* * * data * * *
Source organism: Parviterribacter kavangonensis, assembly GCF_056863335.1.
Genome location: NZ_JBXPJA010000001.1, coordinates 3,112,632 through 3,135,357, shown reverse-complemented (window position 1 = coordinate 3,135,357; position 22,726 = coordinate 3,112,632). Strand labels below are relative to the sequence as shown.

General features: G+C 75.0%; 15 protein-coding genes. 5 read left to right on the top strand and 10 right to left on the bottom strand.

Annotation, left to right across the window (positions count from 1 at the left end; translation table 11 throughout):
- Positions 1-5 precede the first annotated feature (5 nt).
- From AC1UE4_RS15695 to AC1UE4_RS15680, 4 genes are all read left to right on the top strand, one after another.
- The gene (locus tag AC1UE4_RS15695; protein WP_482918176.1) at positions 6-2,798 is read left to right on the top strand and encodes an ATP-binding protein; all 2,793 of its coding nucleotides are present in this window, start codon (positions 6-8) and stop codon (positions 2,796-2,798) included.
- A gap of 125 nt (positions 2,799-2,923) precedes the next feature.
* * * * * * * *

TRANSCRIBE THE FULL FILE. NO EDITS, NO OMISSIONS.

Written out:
Source organism: Parviterribacter kavangonensis, assembly GCF_056863335.1.
Genome location: NZ_JBXPJA010000001.1, coordinates 3,112,632 through 3,135,357, shown reverse-complemented (window position 1 = coordinate 3,135,357; position 22,726 = coordinate 3,112,632). Strand labels below are relative to the sequence as shown.

General features: G+C 75.0%; 15 protein-coding genes. 5 read left to right on the top strand and 10 right to left on the bottom strand.

Annotation, left to right across the window (positions count from 1 at the left end; translation table 11 throughout):
- Positions 1-5 precede the first annotated feature (5 nt).
- From AC1UE4_RS15695 to AC1UE4_RS15680, 4 genes are all read left to right on the top strand, one after another.
- The gene (locus tag AC1UE4_RS15695; protein WP_482918176.1) at positions 6-2,798 is read left to right on the top strand and encodes an ATP-binding protein; all 2,793 of its coding nucleotides are present in this window, start codon (positions 6-8) and stop codon (positions 2,796-2,798) included.
- A gap of 125 nt (positions 2,799-2,923) precedes the next feature.